Thursday, November 23, 2006

Christmas and the year One

With Thanksgiving behind us we can finally focus on our Christmas shopping. Christmas, of course, celebrates the birth of Christ, an event so important from our culture's perspective that it's become the basis of how we measure time. That is, 2007 is how many years have past since the year of Christ's birth (approximately, more on this soon). One thing that is unusual about the year 1 is that, unlike most important years in history, no one alive at the time realized there was anything "special" about it. They certainly never suspected that twenty centuries later people would be asking "how long has it been since this year?".
How did people date the years in those days? Most people didn't. They had no concept of what year it was. This was mainly the concern of scholars, many of whom used local events and reigns of various rulers as dates. One might say one was born during the 32nd year of the reign of Caesar Augustus, or the first year when Quirinius was governor of Syria. Romans sometimes dated things Ano Urba Condita (year since the founding of the city, 753 BC). Greeks tended to use the Olympic Games, making the year 1 the first year of the 195th Olympics. As Christians gradually began to dominate the area, it was only natural for them to introduce a system of their own.
Who established this system? An obscure Greek-speaking monk in the sixth century named Dionysius Exiguus, who calculated that Jesus was born in 754 AUC, calling this the first "year of the Lord" or anno Domini. Everything before was dated ante Christum, or "before Christ". How accurate was his calculation? Pretty good, considering his only two sources on the event were the gospels of Matthew and Luke, neither of whom had actually witnessed the event (or probably even met Christ personally), combined with the fact that the two contradict each other on nearly every detail. For example, Luke describes Mary and Joseph living in Nazareth and travelling to Bethlehem because of the census established by Quirinius, governor of Syria. According to this version, Jesus would have been born in AD 6-7. Contrary-wise, Matthew says that they lived in Bethlehem, moving to Nazareth only after the death of Herod, which occurred in 4 BC. In neither version is the year 1 precisely possible.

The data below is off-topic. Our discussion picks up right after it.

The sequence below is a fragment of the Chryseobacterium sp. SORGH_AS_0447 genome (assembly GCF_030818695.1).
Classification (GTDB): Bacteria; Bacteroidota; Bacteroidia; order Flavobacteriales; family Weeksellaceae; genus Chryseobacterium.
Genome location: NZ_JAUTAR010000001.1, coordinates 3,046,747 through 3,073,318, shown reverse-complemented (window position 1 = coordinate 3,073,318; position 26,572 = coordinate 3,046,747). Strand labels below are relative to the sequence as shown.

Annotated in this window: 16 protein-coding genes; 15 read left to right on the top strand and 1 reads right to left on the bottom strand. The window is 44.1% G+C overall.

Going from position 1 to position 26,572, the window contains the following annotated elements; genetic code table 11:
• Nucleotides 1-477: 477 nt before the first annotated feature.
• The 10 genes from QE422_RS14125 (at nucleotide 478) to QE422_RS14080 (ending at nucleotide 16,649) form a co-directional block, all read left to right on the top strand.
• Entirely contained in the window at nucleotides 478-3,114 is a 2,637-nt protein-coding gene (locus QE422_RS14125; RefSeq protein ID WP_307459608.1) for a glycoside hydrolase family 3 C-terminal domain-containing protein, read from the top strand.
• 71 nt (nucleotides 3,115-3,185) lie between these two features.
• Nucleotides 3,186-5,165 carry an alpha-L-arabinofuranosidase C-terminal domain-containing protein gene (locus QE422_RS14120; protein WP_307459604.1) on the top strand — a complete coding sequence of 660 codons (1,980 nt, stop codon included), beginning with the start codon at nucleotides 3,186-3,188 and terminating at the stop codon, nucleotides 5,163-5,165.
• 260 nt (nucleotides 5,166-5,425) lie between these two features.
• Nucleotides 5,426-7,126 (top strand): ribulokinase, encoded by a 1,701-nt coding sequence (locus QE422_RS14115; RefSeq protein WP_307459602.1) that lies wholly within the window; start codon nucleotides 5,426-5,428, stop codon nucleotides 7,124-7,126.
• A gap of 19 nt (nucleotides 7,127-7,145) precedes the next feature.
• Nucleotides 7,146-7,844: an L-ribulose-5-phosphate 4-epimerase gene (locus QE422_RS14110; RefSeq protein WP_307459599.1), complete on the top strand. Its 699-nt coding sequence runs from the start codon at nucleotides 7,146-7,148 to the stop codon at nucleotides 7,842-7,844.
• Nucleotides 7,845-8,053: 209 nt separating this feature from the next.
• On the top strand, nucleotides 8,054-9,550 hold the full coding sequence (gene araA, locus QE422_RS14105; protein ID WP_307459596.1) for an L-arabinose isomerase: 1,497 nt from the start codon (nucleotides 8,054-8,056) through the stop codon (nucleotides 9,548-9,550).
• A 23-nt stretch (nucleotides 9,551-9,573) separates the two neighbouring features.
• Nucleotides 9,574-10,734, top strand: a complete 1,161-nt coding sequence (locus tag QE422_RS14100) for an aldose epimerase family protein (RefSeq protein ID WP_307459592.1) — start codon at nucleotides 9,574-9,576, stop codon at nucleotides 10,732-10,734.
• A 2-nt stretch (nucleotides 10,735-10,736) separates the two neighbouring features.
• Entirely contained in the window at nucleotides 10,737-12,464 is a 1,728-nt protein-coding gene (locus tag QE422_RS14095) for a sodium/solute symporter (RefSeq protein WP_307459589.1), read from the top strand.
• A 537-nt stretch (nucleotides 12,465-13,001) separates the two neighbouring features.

If Matthew's version is correct, Jesus was born in the independent nation of Israel under the reign of Herod the Great, who was a client king, ruling his nation as an "ally" of Rome; as long as he kept his people in line and did what the Romans told him, his people would be secure and he could rule as he wished. When he died, rule of the area passed to his incompetent son Archelaus, the Romans would take control of the area, and the Jewish Nation lost its independence to be ruled as a province (a sort of glorified colony).
So what was the scene in the year 1? The Romans were being ruled by their first emperor, Augustus, who won the civil war following the assassination of his uncle, Julius Caesar. Augustus had recently banished his daughter Julia for sexual misconduct, wars between the Romans and Germany were about to take a disturbing turn, establishing the Rhine as the permanent eastern boundary of the empire. An outbreak of plague in Europe had claimed thousands of lives, a precursor of the more disastrous waves of plague to come in the Middle Ages. Most estimates suggest that more than one third of the human population were slaves.
Well, I'm off to the mall. Have a happy and safe holiday season

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